Tom Graveney
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As one of England’s leading batsmen Tom Graveney played his first class cricket for Gloucestershire and Worcestershire. He amassed 4800 runs in 79 Test Matches and became the 15th player to score a  hundred first centuries. He was the first cricketer to be awarded the OBE while still playing and one of the initial 55 players to be included in the ICC Cricket Hall of Fame. He died on Tuesday November 3, 2015 of Parkinson’s Disease at the age of 88.

A Cricketing Enigma

He was born in 1927 in Riding Mill, Northumberland and started his cricketing career with Gloucestershire CCC at the age of 20. He was well liked by his friends but was treated “unfairly” by the others in the game. He constantly fought a reputation as a dabbler by gaining numerous championships for his county sides.  One of his sternest critics was England captain Len Hutton who felt that Graveney’s entertaining batting style was irresponsible and preferred grafters in his side. In this respect his career  bears comparison with the modern cricketing enigma Kevin Pietersen. In Tom Graveney’s own words: “I was the best batsman in the country between 1963 and 1966,” he later said. “I just didn’t get picked. And then to be brought back after my 39th birthday was a bit ridiculous,” This was eloquent of the personal obstacles he had to overcome in order to prove himself. In his later years, he also became a game summariser for BBC and President of Worcestershire and the MCC.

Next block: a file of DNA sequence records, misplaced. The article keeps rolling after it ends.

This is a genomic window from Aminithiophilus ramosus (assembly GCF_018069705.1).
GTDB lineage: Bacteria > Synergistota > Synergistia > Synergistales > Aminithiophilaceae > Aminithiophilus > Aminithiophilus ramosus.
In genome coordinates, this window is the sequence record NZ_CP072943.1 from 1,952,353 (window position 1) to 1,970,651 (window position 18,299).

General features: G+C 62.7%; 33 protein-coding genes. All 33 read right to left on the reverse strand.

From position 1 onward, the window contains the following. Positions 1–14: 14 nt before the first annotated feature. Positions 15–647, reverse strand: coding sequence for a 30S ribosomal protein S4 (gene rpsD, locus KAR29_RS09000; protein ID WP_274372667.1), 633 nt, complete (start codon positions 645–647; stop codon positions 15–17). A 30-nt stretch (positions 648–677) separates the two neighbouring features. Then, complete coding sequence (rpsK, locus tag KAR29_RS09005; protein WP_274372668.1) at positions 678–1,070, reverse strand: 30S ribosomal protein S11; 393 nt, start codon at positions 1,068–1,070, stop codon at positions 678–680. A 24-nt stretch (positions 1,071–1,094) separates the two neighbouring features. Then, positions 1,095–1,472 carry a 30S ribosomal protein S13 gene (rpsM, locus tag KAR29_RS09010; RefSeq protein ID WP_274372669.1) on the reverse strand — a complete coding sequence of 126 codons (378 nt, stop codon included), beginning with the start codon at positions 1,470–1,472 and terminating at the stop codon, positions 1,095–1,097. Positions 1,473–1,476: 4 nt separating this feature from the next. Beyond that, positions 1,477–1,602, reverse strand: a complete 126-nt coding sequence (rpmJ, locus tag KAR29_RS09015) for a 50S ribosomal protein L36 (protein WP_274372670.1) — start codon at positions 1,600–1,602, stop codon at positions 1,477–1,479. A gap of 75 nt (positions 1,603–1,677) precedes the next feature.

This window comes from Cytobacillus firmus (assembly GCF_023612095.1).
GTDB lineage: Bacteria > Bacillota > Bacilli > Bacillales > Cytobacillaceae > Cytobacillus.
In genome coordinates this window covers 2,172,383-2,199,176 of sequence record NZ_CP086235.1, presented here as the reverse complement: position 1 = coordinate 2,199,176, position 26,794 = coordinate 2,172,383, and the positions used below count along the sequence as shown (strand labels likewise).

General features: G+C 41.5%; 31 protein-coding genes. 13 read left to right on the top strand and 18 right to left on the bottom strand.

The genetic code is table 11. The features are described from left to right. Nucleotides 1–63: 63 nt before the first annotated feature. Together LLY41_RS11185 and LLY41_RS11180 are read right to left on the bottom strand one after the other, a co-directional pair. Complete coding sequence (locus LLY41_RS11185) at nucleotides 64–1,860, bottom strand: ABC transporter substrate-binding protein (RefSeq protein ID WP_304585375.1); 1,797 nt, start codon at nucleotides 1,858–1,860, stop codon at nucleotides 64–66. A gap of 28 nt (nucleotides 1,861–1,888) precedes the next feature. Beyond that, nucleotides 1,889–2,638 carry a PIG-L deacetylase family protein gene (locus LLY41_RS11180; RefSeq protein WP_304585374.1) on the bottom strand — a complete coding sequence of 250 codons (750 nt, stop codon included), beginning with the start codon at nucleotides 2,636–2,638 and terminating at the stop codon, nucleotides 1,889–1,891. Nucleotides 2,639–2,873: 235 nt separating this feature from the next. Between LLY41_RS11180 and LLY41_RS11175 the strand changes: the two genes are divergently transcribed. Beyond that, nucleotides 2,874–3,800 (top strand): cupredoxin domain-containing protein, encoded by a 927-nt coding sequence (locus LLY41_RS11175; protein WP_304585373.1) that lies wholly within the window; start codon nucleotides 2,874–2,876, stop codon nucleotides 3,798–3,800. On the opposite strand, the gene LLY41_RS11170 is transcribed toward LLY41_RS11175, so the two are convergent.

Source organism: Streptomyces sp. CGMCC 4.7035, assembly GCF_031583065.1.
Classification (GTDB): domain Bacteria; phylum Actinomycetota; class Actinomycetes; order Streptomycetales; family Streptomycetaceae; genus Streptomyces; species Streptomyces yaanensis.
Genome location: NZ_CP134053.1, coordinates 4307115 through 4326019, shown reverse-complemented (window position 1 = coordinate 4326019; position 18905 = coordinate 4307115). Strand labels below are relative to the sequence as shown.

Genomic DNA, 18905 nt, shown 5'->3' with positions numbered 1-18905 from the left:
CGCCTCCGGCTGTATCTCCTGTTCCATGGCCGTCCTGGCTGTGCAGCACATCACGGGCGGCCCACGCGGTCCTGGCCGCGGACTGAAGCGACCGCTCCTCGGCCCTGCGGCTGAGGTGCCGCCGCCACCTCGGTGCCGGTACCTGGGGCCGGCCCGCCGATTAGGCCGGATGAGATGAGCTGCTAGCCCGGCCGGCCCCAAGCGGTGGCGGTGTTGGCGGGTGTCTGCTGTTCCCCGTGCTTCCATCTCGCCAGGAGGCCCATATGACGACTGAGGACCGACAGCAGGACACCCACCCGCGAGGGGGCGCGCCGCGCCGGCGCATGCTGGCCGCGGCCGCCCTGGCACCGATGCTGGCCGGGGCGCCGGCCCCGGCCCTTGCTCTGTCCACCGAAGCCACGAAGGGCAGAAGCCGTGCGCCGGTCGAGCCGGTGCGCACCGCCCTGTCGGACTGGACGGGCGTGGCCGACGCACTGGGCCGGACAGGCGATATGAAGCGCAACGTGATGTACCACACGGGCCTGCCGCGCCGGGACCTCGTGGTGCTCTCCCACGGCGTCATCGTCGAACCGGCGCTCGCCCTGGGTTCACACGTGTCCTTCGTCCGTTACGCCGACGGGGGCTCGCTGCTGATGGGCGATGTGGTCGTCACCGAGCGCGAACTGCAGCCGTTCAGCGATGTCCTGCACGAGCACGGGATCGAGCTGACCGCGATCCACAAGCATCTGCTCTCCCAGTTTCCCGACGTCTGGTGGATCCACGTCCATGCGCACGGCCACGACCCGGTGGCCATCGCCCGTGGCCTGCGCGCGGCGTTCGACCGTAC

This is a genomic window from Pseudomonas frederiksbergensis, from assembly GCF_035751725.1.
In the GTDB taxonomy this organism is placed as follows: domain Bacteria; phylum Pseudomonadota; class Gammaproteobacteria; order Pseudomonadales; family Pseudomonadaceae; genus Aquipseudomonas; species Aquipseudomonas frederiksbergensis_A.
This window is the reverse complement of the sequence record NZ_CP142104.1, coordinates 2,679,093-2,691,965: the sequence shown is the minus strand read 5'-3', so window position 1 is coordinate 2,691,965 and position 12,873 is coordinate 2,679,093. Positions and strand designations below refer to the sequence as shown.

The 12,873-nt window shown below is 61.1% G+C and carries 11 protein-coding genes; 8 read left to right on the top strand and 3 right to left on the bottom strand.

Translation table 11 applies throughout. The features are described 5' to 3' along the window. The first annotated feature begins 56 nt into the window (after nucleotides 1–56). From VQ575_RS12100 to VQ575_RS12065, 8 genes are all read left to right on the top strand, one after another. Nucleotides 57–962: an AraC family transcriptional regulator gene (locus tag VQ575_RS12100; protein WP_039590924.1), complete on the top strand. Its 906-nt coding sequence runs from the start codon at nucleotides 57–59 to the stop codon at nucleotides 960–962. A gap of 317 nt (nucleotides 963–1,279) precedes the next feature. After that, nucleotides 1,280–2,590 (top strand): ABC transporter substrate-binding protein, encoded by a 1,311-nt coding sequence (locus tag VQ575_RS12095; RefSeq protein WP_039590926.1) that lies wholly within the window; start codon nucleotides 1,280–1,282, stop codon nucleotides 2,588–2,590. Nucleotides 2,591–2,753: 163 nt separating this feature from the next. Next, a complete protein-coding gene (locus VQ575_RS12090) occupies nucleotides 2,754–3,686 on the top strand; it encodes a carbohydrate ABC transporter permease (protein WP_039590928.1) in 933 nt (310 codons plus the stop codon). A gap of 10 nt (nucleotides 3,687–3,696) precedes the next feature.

Tom Graveney –  a Stylish Batsman

The chairman of the England and Wales Cricket Board, Colin Graves feels privileged to have known Tom Graveney. He considers him as “one of the game’s great stylists; a batsman whose name became synonymous with elegance and whose perfectly executed cover drive will live long in the memory of those who saw it”.
He further recounted that Tom Graveney was a true gentleman who served England with distinction and in the end “gave back” to his dear game by becoming MCC President”.  He explained that everyone in the cricket club were saddened by his passing. He said further:  “our thoughts go out to the Graveney family at this sad time.” He was one of the stalwarts of our first two Championship triumphs and will be hugely missed by everyone at Worcestershire CCC and by cricket as a whole.”

Alan Ross perceived his tall, slim and gifted elegance as “beautiful in calm seas, yet at the mercy of every change of weather”. He constantly pleased crowds wherever he played in the world.

He is survived by his son, Tim and daughter, Becky

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